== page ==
NC Trial Addresses Racism in Application of Death Penalty

In 2009, North Carolina enacted the Racial Justice Act which requires a judge to convert a death sentence to life in prison without parole if it is later shown that race played a significant role in the conviction or sentence. To make the showing, the Act permits the introduction of statistical evidence.

The defendant doesn't have to prove race caused the verdict, only that it played a significant role, meaning:

...that race weighed heavily in prosecutors' and jurors' decisions concerning the death penalty "in the county, the prosecutorial district, the judicial division, or the State at the time the death sentence was sought or imposed."

Closing arguments concluded yesterday in the first hearing under the Act, which has taken 2 1/2 weeks. The case involves Marcus Reymond Robinson, an African American, who was sentenced to death for killing a 17 year old white man. He is challenging his conviction and sentence, arguing there was racial bias in jury selection and in the criminal justice system.[More...]

The prosecution argued the reason Blacks are kept off the jury is not their race, but because they tend to be more liberal and more opposed to the death penalty, had criminal records, or in its view, were otherwise not desirable jurors. The defense argued that is just a pretense which masks underlying racism.

150 other cases are pending, so the Judge's ruling will be quite significant.

According to the state's expert, Christopher Cronin of the Methodist University political science department:

Race as a variable is one of the variables, and may simply indicate a minority population that has a cultural and political ideology that would make it less likely to be favored by the majority population, which is represented by the state," Cronin said. "And the state's interest is to represent that majority population and its intent for laws, punishment, etc."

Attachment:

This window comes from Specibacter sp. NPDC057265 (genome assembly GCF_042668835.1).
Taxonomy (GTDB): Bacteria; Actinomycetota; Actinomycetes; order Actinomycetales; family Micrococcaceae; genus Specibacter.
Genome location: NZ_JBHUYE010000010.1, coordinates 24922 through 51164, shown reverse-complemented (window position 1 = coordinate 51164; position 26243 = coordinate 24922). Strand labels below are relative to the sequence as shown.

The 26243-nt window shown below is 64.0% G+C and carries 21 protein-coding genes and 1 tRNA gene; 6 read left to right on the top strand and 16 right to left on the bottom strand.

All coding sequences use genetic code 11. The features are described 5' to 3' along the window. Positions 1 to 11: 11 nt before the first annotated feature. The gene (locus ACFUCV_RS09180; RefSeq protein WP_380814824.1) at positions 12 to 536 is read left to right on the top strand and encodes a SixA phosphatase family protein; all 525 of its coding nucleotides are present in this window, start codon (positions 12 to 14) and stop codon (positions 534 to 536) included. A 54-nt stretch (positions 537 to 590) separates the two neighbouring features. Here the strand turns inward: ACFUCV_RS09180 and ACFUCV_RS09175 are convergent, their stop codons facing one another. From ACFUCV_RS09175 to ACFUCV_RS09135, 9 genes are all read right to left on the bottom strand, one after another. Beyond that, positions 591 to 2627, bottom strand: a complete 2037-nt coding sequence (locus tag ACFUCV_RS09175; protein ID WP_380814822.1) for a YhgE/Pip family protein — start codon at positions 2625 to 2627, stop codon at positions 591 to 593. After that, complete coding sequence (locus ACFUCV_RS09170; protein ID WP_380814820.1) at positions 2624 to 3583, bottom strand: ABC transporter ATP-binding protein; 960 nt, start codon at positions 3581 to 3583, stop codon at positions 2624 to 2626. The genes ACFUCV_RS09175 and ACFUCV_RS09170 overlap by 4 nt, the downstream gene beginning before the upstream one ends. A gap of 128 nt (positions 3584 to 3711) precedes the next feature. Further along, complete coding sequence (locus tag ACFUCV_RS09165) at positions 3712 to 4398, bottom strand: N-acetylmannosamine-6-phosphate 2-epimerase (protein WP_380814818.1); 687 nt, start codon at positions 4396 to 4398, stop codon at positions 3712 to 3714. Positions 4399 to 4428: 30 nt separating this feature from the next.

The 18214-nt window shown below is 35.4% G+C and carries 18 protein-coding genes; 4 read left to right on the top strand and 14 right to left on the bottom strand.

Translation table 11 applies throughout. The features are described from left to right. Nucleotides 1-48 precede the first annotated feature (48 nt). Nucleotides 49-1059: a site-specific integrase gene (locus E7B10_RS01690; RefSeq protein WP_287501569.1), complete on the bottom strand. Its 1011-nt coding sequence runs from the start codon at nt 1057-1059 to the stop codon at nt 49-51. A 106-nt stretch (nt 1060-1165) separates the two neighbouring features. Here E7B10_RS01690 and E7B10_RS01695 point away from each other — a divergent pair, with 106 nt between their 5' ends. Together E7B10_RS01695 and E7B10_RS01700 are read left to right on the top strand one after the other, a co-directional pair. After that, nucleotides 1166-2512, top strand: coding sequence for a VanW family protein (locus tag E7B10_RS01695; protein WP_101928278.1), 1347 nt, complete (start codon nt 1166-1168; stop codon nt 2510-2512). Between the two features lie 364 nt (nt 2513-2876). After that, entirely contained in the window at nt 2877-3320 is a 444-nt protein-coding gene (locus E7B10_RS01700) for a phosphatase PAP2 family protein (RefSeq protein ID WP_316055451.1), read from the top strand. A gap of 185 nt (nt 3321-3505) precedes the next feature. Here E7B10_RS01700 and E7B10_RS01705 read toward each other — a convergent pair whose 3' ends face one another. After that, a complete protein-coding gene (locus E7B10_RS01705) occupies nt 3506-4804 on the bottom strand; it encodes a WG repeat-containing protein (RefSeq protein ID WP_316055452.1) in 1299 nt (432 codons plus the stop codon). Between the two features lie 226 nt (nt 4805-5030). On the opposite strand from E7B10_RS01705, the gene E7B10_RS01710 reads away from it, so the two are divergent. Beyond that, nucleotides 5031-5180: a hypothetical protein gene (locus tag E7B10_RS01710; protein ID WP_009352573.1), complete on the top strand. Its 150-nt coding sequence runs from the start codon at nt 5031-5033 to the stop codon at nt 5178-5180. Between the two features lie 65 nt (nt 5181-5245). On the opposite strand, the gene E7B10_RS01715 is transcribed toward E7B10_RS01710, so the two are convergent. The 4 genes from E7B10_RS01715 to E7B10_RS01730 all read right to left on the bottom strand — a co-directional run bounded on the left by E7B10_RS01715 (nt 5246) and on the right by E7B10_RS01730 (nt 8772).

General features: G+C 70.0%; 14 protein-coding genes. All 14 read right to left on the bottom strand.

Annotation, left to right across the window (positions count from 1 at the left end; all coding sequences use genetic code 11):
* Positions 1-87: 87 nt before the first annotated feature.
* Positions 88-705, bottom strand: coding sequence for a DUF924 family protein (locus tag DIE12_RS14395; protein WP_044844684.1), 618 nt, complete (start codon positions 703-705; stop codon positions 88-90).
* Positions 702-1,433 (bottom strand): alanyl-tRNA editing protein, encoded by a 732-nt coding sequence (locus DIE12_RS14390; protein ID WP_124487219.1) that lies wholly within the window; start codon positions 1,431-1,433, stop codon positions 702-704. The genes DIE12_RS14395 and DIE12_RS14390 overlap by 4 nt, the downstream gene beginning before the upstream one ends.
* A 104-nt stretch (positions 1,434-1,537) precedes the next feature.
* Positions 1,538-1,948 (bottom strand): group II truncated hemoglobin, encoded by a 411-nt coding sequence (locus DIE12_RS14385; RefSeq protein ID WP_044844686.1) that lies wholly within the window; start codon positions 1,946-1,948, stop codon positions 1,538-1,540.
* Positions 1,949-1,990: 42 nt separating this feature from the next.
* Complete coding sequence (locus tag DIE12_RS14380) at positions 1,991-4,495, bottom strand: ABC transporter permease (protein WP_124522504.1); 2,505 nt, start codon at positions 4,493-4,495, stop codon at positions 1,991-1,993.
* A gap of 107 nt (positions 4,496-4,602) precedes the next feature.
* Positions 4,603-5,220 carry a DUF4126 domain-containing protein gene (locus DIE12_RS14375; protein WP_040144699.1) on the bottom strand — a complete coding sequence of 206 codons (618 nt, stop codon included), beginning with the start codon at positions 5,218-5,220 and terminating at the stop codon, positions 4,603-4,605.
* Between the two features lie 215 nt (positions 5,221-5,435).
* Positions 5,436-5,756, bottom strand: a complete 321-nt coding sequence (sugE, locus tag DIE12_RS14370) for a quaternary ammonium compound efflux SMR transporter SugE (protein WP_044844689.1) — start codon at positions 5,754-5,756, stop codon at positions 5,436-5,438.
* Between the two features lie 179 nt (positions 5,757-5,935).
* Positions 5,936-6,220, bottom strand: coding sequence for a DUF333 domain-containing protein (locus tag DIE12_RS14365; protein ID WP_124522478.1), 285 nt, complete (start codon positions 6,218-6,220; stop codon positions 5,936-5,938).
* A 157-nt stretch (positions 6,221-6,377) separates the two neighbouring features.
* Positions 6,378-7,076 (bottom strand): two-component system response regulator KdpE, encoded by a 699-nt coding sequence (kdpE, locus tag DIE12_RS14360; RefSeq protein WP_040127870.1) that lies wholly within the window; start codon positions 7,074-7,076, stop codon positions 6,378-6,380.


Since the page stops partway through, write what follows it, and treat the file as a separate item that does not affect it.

The state also called three judges who had presided over death penalty trials and testified they perceived no racism and the prosecutors were highly ethical. One law professor summed it up by saying:

"It's hard to read the tea leaves in a case like this. But the case could set quite a precedent in North Carolina—and make a lot of others around the country sit up and take notice."

The defense is relying upon a study by researchers at Michigan State University, that found that since 1990, North Carolina prosecutors in 173 death penalty trials struck twice as many qualified black potential jurors than white.
Robinson's jury was composed of 2 Black, 1 American Indian and 9 White persons.

The state countered with:

"They've brought you numbers, conjecture and speculation," he told Judge Weeks. "But they do not have evidence of discrimination or evidence of some secret society of prosecutors plotting to exclude black jurors."

Which is exactly why the legislature wrote the law the way they did. It specifically allows the use of statistical evidence. Statistical evidence is deemed sufficient to make the showing. It seems more reliable to me than the self-serving testimony of a prosecutor who says "I was fair" or a judge who says "My trials was fair and the prosecutor was honorable." There are hidden biases here that the numbers seem to bear out.

One potential problem with the law is that it doesn't provide define or provide clear guidance with respect to how the judge makes the final decision that the role race played was "significant." The Wall. St. Jornal says: